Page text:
Know Your Ingredients Ep.5 Onion
Updated: May 5
Welcome to Illustrator’s Kitchen, your visual guide to a tasty journey!
Today’s special ingredient is... Onion!
Onions are one of the most loved vegetables from all around the world because they are such a versatile ingredient yet super nutritious.
Onion is fun because it can be spicy, sweet, and even savory depending on how you cook it. However, the moment you cut the onion, it will likely make you shed tears.
“Life is an onion - you peel it year by year and sometimes cry.” - by Carl Sandburg, Remembrance Rock
Here are some interesting facts about this chameleon-like vegetable, onion!
What is Onion?
Allium cepa L.
Onions are members of the Allium genus of flowering plants that also includes garlic, leeks, and chives.
Onions like cooler temperatures and depending on the season, the flavor can be varied.
For example, during spring and summer, onions have more water content and are easily bruised, leading to shorter storage life. The flavor of these onions is sweet and mild.
However, during fall and winter, onions have less water content, leading to longer storage life. The flavor of these onions has a more pungent taste.
Types of Onions
The most popular and everyday onion.
Nearly 90 percent of the U.S. onion crop is yellow onions.
Yellow onions are suitable for any kind of cooking use.
Also, yellow onions have a longer storage life than other onion types.
As the name indicates, sweet onions are larger, lighter in color, and sweeter than yellow onions.
This onion is the best type of onion for caramelizing and making onion rings.
There are a variety of sweet onions based on regions, (Washington’s Walla Wallas, Georgia’s Vidalia, and my personal favorite, Hawaii’s Maui).
Often only available seasonally.
Although we call red onions, the skin color of these onions is closer to purple or magenta color.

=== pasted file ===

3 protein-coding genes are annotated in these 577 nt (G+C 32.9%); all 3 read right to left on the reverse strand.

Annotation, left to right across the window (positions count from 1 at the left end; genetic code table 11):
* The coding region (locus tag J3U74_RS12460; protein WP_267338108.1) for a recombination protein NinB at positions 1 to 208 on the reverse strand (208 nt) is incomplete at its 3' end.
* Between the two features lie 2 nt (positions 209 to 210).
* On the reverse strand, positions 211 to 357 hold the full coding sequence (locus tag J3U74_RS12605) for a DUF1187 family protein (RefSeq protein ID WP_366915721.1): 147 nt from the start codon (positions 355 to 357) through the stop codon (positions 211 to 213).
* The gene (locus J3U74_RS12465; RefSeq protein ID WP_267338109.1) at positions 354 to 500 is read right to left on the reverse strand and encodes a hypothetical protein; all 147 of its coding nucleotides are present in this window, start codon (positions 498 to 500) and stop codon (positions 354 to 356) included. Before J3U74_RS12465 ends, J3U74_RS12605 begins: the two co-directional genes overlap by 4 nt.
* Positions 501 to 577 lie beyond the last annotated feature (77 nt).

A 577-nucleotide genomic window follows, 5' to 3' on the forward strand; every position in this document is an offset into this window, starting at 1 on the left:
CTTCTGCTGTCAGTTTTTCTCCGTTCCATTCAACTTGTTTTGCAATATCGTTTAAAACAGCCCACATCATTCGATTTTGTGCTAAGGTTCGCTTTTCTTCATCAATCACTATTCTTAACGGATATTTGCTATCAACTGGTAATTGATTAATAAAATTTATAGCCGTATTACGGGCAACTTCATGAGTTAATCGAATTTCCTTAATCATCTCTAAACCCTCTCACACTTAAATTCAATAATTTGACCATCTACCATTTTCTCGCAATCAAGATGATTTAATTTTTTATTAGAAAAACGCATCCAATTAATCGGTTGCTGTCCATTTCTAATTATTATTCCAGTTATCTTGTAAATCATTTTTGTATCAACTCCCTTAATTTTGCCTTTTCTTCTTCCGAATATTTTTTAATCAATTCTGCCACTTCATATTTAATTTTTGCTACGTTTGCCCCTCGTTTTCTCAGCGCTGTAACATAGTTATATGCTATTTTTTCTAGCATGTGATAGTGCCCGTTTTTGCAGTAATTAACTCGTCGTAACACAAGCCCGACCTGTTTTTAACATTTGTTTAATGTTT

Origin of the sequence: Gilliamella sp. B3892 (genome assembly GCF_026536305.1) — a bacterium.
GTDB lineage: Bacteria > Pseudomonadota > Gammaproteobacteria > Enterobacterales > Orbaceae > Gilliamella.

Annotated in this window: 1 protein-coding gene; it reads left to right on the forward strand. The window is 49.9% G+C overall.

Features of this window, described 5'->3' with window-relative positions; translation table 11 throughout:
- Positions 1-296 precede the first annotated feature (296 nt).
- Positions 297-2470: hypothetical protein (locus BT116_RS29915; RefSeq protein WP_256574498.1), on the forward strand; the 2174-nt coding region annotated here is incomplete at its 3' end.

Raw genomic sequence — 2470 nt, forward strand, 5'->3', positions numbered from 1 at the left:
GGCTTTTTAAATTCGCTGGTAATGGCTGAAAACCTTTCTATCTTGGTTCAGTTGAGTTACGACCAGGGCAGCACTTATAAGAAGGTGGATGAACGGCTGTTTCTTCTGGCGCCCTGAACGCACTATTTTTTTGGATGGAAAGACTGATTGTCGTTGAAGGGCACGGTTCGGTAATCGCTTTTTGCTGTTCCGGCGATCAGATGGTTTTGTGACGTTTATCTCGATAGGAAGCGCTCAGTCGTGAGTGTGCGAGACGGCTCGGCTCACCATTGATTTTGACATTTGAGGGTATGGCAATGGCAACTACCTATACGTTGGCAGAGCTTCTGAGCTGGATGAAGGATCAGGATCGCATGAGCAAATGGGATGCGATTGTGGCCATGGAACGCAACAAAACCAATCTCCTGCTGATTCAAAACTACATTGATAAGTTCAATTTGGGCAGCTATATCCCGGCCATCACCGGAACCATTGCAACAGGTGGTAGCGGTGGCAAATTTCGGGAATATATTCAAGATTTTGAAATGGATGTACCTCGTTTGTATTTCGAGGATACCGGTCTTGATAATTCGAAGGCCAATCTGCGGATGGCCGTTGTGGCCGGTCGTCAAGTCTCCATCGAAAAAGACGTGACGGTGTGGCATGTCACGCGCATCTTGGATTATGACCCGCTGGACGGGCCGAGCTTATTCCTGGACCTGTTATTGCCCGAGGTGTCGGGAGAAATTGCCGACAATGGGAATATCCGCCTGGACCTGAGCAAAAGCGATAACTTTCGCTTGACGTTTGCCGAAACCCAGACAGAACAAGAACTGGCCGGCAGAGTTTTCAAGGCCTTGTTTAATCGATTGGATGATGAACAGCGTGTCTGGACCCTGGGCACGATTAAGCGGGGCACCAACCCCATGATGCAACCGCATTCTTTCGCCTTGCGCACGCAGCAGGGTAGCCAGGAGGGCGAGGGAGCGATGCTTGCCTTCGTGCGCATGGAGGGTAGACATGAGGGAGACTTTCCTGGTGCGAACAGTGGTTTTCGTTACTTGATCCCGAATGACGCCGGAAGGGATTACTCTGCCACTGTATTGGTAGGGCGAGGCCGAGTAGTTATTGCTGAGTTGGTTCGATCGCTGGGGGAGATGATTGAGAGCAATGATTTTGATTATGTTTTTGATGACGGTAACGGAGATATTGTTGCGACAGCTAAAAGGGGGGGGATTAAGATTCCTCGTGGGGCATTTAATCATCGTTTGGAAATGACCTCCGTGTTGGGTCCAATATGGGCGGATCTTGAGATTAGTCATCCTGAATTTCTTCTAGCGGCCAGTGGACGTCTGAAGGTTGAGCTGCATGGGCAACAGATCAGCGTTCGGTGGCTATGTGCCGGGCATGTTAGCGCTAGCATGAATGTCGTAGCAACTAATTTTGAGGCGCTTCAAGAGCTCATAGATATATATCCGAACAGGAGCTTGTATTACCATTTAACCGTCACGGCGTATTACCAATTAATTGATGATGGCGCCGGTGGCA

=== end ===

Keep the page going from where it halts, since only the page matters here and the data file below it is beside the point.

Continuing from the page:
Red onions are sharper yet milder than yellow onions and often eaten raw.
Because of its beautiful magenta color, it's a perfect addition to salads or other dishes to enhance the color contrast.
White onions have a softer and milder flavor than red and yellow onions, and they are great for salad.
They have white, thin, and papery skins.
They are commonly used in Mexican cuisine.
White onions have a shorter shelf life because they contain more water than other onions.
Shallots are small onions with brown, purplish skin.
Although its size is tiny, it’s packed with intense flavors and is more pungent like garlic than other big onions.
They are often used in minced salad dressing and sauces and are also great for roasting.
Green Onion (Scallion)
Also known as spring onions, green onions are seasonal.
Green onions are immature onions that have not yet formed a bulb.
The entire plant is used, mostly the green part for garnish and the white part for grilling and sautéing.
Leeks are a member of the onion family.
Leeks look like green onions but they’re a lot larger yet milder in flavor.
History of Onion
Onions are one of the earliest cultivated crops.